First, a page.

View from the center of a mirrored sphere

I believe Larry Niven posed this question in one of his short-story collections years ago, but for the life of me I can’t remember whether he had an answer or which book it is in.

Basically, let’s say you have a large sphere (large enough for somebody to fit comfortably inside) that is mirrored on the inside. You bring it up into space and have somebody float in the center(obviously, the sphere would need to be constucted in two pieces and assembled around the observer).

The observer then turns on his flashlight. What will he see? Will he see a solid wash of light from all directions? A single light in whatever direction he looks? Something else? Would it matter if the light sourse was a flashlight that only shines in one direction or a point light source that shines in all directions at once?

Any thoughts?



Along the same lines:

If it’s a flashlight, you’ll only see it in one direction, because it’s a directional beam. If it’s a lantern, however, you will be able to see it in every direction that it shines.

That’s to zeroth order. If you want to be more precise, you have to consider the question of where your eyes are in relation to the center of the sphere. To first order, you’ll see whatever’s on the opposite side. So if the center of the sphere is in your waist, you’ll see your feet everywhere you look (except up, because there your view of your feet will be blocked by your head). If the center of the sphere is between your two eyes, then your right eye will see your left eye everywhere, and your left eye will see your right eye everywhere. This would be pretty freaky, I imagine.

malaka: Thanks for the link. It looks like “Emperor Penguin” posed the same question in the middle of that thread, but nobody there was able to answer it.

Achemar: Thanks for the info. Any cites for that? What do you mean by “you will be able to see it in every direction that it shines”? Will you see multiple reflected images, a smear of light as all the images combine, or a single image at the center of your field of vision wherever you look?


Oops! Make that Archernar and not Archemar

This question wasn’t given by Larry Niven, but originally by Spider Robinson in one of his story collections. He said he never got a straight answer from anyone, so I thought about it a moment, and got the same answer as Achernar. If you’re at the center of a sphere you’re two focal lengths away, so you’ll see you, basically. Of course, you’ll be right in front of your eyes, so you’ll be horribly out of focus. And if you’re floating about your center of mass and looking straight ahead, odds are you’ll be looking right at your feet.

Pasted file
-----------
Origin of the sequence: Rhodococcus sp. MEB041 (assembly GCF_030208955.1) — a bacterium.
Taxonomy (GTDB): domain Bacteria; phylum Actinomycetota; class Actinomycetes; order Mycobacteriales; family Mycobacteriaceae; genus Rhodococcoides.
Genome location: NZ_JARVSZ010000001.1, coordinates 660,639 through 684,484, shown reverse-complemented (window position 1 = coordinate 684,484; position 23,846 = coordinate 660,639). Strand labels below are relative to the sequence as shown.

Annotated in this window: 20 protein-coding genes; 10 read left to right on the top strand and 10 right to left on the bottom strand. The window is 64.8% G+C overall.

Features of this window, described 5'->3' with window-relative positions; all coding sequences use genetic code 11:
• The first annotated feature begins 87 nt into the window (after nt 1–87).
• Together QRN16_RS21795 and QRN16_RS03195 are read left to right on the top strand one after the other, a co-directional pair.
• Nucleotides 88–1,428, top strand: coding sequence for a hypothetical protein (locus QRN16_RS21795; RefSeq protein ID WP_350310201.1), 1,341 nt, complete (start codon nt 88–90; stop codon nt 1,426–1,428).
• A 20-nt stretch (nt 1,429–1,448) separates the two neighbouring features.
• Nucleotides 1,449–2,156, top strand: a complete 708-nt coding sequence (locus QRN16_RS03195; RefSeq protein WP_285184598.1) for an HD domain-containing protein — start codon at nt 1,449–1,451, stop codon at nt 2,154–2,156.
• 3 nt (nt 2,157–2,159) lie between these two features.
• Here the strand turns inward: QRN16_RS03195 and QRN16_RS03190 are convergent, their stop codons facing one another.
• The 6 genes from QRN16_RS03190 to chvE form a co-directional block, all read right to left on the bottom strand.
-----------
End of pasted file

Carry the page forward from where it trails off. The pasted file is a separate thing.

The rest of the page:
I’m assuyming that your flashlight beam bounces around the walls efficiently enough to not be absorbed before it strikes those feet. Otherwise you’ll see blackness.

CalMeacham: Well, that would explain why I couldn’t find it in any of my Larry Niven books! Now I’ll have to start pawing through my Spider Robinson collection…



Better make that Achernar AKA Alpha Eridani

As I recall, Edogawa Rampo (the Japanese answer to Edgar Allan Poe) wrote a story along these lines as well, The Hell of Mirrors.

Ah, sailor always gives me the best introductions! :slight_smile:

Actually, I thought it was Spider Robinson and his wife in the book Starmind, but I could be wrong.

He may have aised it in one of the three books the co-authored, but I know that I have it in my Spider Robinson omnibus anthology – and I haven’t managed to make it through even one of the collaborations.
Wha happens if you spread your legs, so that you don’t see your feet? The you see the back of your head – but really out-of-focus. Or else, if the light is insufficient, you see black.

I think it was in Callahan’s Crosstime Saloon.
If the whole inside of the sphere is mirrored then shouldn’t you see infinite reflections of reflections to the point of total image blurriness. Then it wold look like a blank featureless light in all directions with the color of that light being a blending of whatever colors you are wearing as the light wold be bonced off of you as well.

No, you see a black screen with the words `segementation fault (core dumped)’ after your raytracing program goes berzerk trying to render infinitely reflected rays of light.

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